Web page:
Tuesday, August 11, 2009

How Cheap Should Public Transit Be?

Senior Citizens pay 25 cents to ride the Santa Monica bus. Here is the fare schedule. I was discriminated against and forced to pay 75 whole cents to ride. The Blue Bus claims that 80,000 people ride per day so let's do some arithmetic. Suppose that raise rates by 50 cents per ride. I doubt that anybody would substitute away but suppose that 75,000 people now ride per day. The increase in annual revenue = .5*75000*365 = 13.7 million dollars a year in new revenue.

While I realize that we want to encourage public transit use, do these very low prices encourage too much use? Is this city throwing away revenue?

In New York City, the bus fare is $2.25 , Senior Citizens are charged $1.1 per ride and students are charged $2.

In liberal Berkeley the bus fare to go two miles from my wife's parents home to UC Berkeley is $2.


So, what is Santa Monica thinking?

In Los Angeles , the regular bus fare is $1.25 so this is cheaper than Berkeley and New York but more expensive than Santa Monica.

Some smart student should write a paper on explaining why bus fares differ across cities and what factors predict fare differentials. It appears that Santa Monica and Los Angeles are throwing away revenue during a time of big deficits.

Why am I talking about this? Tonight I took my first bus ride while living in Los Angeles. I enjoyed it and I may do it again some day. I am part of the solution.

Look for me in the New York Times tomorrow. My quote isn't so brilliant but I'm happy to be there. Please send me an email congratulating me. I would be quite grateful.


Piffle Dragon said...

You forget that in Berkeley, Cal students ride for free. We are subsidized nicely by the elderly and working poor.

Peter said...

public transit should be free, and there really should be that much of it, relatively speaking, but what there is of it should be very high quality.

CS Norman said...

Congrats! The Times, so exciting :)

Mary Jones said...

What is the Post editorial board really doing???
First, some background.
As you may or may not know, the TWU (and leader Roger Toussaint) just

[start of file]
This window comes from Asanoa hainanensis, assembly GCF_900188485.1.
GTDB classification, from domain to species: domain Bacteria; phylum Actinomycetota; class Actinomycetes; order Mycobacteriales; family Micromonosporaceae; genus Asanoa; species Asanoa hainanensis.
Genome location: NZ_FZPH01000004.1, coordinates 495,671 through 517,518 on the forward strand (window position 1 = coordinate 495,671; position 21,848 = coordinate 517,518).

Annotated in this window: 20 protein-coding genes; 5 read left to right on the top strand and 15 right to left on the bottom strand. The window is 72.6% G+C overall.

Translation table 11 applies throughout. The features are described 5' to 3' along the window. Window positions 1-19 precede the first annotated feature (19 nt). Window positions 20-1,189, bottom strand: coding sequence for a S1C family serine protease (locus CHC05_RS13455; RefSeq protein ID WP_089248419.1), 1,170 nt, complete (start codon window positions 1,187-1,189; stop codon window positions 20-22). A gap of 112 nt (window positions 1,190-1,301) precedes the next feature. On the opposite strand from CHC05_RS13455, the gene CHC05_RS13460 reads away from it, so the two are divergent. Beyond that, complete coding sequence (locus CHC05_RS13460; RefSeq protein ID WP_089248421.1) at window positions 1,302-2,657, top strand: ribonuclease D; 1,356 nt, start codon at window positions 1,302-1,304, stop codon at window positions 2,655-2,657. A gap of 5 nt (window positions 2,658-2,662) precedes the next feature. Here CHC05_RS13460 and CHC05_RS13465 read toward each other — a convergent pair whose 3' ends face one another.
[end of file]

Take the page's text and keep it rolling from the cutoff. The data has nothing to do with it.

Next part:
received word on their new contract, which was the product of binding
arbitration with the MTA under state law. The Post is of course pissed off
because they hate all working people and think the contract was far too
generous to the scummy union. What's funny is how their editorial and oped
pages have reacted.
Now, of course, the Post is still fuming about the transit strike, which
happened almost four years ago. Back then, they were all about arbitration
In three separate editorials in 2006 they said:

"It's time for binding arbitration."

"In fact, arbitration is the only way to bring this charade to a long-overdue end."

"The MTA says it'll seek binding arbitration, which strikes us as the way to go."

In 2006, they saw arbitration as a punitive end to the strike, and they
wanted to see Toussaint and transit workers punished.
Fast forward to 2009.The TWU and MTA don't come to an agreement. Both sides
agree to go to arbitration. The three-year contract is announced earlier
this week giving workers 4%, 4%, and 3% in the respective years. Now,
this contract is no more generous than recent City contracts, which give
municipal unions 4% each year (despite a $6 billion deficit in the city
budget), but it is fair. Does the Post give kudos to the TA and TWU for
going to binding arbitration? Of course not. Now they think going to
arbitration is bullshit.
Yesterday, Nicole Gelinas, of the always-rational Manhattan Institute (see:
Rudy Giuliani's ideas), wrote a scathing oped about the new contract. The
key graf:
"Arbitration wasn't in the interests of riders or taxpayers: All it did was
put us on the path to these giveaways, in such a way that all the
politicians can avoid the blame. MTA management didn't have to go along with
what Albany and City Hall wanted. It should have just let the union suffer
for a while."
And today, the ever-inconsistent Post editorial board chimed in. And these
guys can't seem to get their story straight. In an editorial claiming that
the arbitration process was somehow fixed, they chided the MTA for letting
the talks go to binding arbitration:
"Then, inexplicably, the MTA let contract talks go to binding arbitration."
So which is it?? Is the Post in favor of arbitration? Or do they abhor it?
Or is the real answer that they have an ideological end that they'll use any
rationale to achieve?? I think we all know the answer.

rafael said...

Here in Brazil, some factors that appear important as defining the level of the tariff are population density and per capita household income.

fpteditors said...

The math means nothing because you have not calculated the cost of NOT using transit. The costs associated with the private auto are astronomical and mostly hidden. It is actually cheaper in the big picture to have free public transport than to pay for all the externalities of the private auto that would have been incurred otherwise.